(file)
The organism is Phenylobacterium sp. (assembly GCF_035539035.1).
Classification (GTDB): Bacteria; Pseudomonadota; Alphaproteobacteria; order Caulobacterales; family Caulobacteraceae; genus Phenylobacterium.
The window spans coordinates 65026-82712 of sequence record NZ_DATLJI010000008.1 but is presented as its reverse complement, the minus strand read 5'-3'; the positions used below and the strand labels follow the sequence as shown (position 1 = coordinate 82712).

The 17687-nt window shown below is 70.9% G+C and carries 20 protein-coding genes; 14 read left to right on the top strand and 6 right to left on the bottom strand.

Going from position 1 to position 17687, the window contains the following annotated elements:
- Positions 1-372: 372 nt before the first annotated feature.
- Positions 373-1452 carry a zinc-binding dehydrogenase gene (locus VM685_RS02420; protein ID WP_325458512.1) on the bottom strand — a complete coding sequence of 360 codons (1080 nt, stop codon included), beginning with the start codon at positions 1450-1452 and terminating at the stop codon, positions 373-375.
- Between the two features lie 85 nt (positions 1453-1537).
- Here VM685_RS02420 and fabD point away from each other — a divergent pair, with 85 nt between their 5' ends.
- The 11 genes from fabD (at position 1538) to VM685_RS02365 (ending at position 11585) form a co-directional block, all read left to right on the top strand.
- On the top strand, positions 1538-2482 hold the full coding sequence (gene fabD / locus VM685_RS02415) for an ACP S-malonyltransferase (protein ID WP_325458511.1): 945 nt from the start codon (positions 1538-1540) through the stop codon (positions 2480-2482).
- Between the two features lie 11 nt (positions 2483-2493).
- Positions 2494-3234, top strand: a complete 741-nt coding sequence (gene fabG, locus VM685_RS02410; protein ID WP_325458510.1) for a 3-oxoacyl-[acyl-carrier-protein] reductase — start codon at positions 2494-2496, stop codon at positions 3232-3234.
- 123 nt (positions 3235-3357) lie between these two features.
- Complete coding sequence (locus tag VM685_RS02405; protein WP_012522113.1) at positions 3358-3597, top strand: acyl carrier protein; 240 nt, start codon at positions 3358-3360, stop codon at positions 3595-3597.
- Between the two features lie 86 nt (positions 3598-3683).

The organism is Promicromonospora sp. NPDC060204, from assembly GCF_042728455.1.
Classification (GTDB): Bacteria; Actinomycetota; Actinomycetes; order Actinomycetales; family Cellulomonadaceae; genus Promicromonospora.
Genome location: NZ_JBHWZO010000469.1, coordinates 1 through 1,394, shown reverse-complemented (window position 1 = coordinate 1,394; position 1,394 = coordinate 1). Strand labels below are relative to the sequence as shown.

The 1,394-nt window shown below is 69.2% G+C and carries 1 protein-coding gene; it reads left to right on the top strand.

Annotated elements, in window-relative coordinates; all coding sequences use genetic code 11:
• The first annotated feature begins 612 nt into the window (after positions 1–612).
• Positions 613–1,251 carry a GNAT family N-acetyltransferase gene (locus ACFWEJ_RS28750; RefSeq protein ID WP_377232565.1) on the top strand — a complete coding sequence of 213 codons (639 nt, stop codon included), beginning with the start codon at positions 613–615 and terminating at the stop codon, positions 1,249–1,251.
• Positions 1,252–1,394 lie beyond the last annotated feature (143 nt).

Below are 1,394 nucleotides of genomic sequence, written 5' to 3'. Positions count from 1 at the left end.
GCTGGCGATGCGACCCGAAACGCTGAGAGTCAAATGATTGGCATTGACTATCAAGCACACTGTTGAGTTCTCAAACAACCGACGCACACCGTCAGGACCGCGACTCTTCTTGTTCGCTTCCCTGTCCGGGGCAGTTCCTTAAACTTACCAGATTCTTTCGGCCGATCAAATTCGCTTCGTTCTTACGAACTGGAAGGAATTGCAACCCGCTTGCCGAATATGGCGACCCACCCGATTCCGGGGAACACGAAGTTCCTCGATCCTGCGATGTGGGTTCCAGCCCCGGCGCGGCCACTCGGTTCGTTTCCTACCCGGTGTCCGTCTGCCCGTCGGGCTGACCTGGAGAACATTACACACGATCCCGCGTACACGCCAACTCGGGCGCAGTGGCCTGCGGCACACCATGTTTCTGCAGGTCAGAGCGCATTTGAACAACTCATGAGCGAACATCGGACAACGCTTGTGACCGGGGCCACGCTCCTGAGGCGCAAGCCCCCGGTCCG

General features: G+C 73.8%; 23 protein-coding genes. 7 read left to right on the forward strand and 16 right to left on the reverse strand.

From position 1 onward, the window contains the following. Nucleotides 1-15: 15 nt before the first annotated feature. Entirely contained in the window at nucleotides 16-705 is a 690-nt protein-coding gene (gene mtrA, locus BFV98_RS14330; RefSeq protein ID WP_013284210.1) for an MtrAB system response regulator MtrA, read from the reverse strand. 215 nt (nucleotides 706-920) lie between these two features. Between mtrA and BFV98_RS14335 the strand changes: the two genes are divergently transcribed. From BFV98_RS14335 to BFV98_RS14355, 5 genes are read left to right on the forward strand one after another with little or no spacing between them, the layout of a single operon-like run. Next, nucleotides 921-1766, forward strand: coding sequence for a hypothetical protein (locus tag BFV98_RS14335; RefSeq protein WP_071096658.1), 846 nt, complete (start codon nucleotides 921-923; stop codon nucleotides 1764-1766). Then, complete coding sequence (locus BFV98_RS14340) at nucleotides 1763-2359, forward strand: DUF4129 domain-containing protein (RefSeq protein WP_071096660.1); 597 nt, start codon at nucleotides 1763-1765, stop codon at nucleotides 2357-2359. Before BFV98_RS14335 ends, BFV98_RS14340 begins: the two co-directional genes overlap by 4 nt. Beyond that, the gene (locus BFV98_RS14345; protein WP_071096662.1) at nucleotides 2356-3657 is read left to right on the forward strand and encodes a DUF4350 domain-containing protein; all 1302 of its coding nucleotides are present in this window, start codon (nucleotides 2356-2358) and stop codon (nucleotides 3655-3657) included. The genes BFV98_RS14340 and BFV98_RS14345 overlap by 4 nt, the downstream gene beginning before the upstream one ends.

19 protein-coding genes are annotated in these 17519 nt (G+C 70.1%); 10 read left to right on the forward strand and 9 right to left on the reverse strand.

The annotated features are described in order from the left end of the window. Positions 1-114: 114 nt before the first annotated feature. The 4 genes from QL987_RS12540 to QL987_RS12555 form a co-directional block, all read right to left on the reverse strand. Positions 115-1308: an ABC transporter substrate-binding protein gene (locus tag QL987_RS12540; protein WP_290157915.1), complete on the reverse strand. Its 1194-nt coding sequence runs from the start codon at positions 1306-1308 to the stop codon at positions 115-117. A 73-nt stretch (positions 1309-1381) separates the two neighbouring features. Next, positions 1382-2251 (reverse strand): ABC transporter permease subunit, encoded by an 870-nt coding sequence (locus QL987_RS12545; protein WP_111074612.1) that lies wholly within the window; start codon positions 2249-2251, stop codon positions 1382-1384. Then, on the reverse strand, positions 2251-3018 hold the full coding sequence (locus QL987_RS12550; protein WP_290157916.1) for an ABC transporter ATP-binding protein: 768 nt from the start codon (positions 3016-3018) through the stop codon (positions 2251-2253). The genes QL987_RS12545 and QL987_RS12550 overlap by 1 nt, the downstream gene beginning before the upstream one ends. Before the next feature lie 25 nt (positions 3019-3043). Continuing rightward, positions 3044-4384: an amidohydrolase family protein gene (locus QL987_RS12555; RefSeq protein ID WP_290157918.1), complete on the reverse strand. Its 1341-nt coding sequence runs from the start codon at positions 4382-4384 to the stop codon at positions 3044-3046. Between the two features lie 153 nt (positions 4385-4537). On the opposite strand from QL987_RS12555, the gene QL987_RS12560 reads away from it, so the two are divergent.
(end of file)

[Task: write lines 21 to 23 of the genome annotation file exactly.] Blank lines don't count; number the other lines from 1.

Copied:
Annotated elements, in window-relative coordinates; all coding sequences use genetic code 11:
• The first annotated feature begins 612 nt into the window (after positions 1–612).
• Positions 613–1,251 carry a GNAT family N-acetyltransferase gene (locus ACFWEJ_RS28750; RefSeq protein ID WP_377232565.1) on the top strand — a complete coding sequence of 213 codons (639 nt, stop codon included), beginning with the start codon at positions 613–615 and terminating at the stop codon, positions 1,249–1,251.